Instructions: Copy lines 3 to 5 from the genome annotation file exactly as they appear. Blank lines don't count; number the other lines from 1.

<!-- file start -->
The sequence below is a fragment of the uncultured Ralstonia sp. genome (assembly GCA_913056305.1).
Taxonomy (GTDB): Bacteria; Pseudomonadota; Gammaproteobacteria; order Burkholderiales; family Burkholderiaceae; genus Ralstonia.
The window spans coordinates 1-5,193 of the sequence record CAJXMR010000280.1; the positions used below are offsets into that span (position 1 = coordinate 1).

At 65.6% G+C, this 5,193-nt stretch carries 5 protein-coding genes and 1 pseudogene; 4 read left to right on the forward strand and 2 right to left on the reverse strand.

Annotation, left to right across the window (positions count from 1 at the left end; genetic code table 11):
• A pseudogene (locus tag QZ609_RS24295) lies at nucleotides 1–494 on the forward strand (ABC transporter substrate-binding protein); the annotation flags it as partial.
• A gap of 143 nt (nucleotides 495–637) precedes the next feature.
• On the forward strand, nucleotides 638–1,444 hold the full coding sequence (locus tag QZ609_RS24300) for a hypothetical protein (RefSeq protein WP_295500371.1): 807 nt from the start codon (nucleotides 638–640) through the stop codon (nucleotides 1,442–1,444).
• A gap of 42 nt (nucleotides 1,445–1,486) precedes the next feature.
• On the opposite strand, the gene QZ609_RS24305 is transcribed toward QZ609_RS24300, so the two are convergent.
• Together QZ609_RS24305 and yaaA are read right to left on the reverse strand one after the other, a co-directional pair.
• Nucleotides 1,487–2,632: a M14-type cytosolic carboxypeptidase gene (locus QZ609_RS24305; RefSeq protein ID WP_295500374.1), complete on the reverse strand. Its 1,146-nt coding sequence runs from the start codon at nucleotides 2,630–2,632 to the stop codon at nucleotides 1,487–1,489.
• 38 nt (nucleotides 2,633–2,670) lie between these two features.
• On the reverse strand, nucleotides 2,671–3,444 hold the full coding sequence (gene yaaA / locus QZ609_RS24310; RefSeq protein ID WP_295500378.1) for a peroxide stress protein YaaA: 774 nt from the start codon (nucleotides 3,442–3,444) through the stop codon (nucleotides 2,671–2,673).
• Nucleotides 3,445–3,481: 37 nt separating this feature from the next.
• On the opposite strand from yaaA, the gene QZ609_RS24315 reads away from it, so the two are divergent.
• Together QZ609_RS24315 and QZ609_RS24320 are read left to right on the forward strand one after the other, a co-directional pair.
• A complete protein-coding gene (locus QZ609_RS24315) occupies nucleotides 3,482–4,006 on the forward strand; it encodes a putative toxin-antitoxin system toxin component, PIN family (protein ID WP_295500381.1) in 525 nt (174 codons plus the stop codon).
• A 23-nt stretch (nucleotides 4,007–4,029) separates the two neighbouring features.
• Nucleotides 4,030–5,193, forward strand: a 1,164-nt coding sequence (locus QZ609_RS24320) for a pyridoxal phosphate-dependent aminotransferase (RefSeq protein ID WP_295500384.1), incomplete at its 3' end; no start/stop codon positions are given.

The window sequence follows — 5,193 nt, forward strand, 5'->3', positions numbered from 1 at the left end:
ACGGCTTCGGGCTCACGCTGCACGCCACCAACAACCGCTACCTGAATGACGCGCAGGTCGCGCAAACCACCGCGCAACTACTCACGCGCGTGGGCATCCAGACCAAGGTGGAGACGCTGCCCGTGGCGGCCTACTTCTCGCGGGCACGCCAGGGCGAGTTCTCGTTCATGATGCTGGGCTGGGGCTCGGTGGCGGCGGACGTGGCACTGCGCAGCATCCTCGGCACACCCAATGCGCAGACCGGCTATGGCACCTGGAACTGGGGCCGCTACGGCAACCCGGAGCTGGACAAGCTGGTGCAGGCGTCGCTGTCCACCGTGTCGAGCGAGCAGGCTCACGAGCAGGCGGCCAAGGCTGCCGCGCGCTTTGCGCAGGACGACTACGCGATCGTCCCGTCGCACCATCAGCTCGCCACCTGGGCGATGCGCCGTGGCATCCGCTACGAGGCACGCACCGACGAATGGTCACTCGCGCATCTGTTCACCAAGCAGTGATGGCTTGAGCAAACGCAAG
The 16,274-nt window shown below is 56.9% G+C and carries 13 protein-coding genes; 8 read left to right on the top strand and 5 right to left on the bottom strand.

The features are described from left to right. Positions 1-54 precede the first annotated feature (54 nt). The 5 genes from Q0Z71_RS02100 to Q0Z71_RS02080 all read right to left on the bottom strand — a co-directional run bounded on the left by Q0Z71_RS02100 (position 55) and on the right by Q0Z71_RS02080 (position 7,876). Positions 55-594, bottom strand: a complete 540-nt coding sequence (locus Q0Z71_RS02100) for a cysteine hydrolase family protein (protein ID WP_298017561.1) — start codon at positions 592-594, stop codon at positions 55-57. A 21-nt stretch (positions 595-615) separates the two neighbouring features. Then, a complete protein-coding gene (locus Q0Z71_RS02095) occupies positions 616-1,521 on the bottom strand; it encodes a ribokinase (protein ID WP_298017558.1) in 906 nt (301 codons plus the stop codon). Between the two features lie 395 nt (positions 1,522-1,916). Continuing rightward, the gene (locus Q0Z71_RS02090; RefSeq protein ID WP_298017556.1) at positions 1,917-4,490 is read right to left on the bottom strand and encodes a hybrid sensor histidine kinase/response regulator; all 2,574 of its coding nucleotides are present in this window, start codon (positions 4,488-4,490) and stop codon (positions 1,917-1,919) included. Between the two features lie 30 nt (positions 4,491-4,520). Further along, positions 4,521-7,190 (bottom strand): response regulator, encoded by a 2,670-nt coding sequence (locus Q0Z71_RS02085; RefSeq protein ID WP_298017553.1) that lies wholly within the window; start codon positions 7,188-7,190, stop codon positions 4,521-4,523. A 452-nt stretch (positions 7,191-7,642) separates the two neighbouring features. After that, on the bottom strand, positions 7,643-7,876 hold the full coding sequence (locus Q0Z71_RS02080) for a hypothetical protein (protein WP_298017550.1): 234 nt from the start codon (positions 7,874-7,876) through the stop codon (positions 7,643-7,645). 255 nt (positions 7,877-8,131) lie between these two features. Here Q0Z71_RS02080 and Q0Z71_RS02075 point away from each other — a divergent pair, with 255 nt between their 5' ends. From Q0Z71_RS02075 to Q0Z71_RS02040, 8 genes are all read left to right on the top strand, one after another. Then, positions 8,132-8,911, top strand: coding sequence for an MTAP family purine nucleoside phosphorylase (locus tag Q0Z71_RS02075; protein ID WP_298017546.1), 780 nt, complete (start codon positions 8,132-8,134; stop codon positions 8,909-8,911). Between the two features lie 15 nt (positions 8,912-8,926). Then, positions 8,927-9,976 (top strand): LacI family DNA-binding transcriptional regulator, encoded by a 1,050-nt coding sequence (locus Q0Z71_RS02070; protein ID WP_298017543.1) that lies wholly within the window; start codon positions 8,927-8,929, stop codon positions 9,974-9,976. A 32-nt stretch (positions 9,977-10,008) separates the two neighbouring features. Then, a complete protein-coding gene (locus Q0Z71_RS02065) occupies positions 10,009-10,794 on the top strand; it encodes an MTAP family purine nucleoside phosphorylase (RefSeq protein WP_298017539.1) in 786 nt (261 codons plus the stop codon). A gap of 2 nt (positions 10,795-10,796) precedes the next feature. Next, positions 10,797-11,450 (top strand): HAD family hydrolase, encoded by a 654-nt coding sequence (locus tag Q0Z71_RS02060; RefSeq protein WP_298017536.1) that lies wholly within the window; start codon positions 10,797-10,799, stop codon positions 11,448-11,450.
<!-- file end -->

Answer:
The window spans coordinates 1-5,193 of the sequence record CAJXMR010000280.1; the positions used below are offsets into that span (position 1 = coordinate 1).

At 65.6% G+C, this 5,193-nt stretch carries 5 protein-coding genes and 1 pseudogene; 4 read left to right on the forward strand and 2 right to left on the reverse strand.

Annotation, left to right across the window (positions count from 1 at the left end; genetic code table 11):